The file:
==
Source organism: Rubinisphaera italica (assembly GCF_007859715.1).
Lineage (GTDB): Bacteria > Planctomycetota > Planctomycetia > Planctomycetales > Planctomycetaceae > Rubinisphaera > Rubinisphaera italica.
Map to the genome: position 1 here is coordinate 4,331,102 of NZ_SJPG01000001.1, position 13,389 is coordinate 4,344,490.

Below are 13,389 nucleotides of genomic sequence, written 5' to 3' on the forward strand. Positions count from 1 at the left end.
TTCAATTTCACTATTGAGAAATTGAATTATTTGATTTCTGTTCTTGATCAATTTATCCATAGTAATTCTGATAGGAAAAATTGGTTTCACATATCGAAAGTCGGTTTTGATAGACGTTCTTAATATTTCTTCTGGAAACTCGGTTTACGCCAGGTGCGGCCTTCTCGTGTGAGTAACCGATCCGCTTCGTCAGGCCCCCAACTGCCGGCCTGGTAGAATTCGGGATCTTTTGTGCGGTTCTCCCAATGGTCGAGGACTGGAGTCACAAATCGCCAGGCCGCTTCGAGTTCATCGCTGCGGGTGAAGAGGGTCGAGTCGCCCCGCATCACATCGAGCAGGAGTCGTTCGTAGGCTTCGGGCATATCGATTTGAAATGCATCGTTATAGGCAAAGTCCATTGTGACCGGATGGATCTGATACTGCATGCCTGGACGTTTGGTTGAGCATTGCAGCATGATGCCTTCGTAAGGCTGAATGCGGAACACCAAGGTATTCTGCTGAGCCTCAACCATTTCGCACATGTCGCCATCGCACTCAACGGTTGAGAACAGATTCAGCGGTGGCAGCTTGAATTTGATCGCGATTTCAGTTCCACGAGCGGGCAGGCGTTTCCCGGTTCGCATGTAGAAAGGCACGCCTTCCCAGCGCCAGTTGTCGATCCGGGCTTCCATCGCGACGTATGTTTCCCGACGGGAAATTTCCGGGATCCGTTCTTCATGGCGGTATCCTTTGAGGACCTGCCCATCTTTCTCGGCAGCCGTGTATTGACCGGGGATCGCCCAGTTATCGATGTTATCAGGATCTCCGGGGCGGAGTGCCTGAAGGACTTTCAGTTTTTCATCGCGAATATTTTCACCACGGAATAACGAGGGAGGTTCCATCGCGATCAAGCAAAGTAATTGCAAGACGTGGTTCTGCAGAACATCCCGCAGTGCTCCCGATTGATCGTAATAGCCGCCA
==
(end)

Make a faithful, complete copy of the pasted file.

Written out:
Source organism: Rubinisphaera italica (assembly GCF_007859715.1).
Lineage (GTDB): Bacteria > Planctomycetota > Planctomycetia > Planctomycetales > Planctomycetaceae > Rubinisphaera > Rubinisphaera italica.
Map to the genome: position 1 here is coordinate 4,331,102 of NZ_SJPG01000001.1, position 13,389 is coordinate 4,344,490.

Below are 13,389 nucleotides of genomic sequence, written 5' to 3' on the forward strand. Positions count from 1 at the left end.
TTCAATTTCACTATTGAGAAATTGAATTATTTGATTTCTGTTCTTGATCAATTTATCCATAGTAATTCTGATAGGAAAAATTGGTTTCACATATCGAAAGTCGGTTTTGATAGACGTTCTTAATATTTCTTCTGGAAACTCGGTTTACGCCAGGTGCGGCCTTCTCGTGTGAGTAACCGATCCGCTTCGTCAGGCCCCCAACTGCCGGCCTGGTAGAATTCGGGATCTTTTGTGCGGTTCTCCCAATGGTCGAGGACTGGAGTCACAAATCGCCAGGCCGCTTCGAGTTCATCGCTGCGGGTGAAGAGGGTCGAGTCGCCCCGCATCACATCGAGCAGGAGTCGTTCGTAGGCTTCGGGCATATCGATTTGAAATGCATCGTTATAGGCAAAGTCCATTGTGACCGGATGGATCTGATACTGCATGCCTGGACGTTTGGTTGAGCATTGCAGCATGATGCCTTCGTAAGGCTGAATGCGGAACACCAAGGTATTCTGCTGAGCCTCAACCATTTCGCACATGTCGCCATCGCACTCAACGGTTGAGAACAGATTCAGCGGTGGCAGCTTGAATTTGATCGCGATTTCAGTTCCACGAGCGGGCAGGCGTTTCCCGGTTCGCATGTAGAAAGGCACGCCTTCCCAGCGCCAGTTGTCGATCCGGGCTTCCATCGCGACGTATGTTTCCCGACGGGAAATTTCCGGGATCCGTTCTTCATGGCGGTATCCTTTGAGGACCTGCCCATCTTTCTCGGCAGCCGTGTATTGACCGGGGATCGCCCAGTTATCGATGTTATCAGGATCTCCGGGGCGGAGTGCCTGAAGGACTTTCAGTTTTTCATCGCGAATATTTTCACCACGGAATAACGAGGGAGGTTCCATCGCGATCAAGCAAAGTAATTGCAAGACGTGGTTCTGCAGAACATCCCGCAGTGCTCCCGATTGATCGTAATAGCCGCCA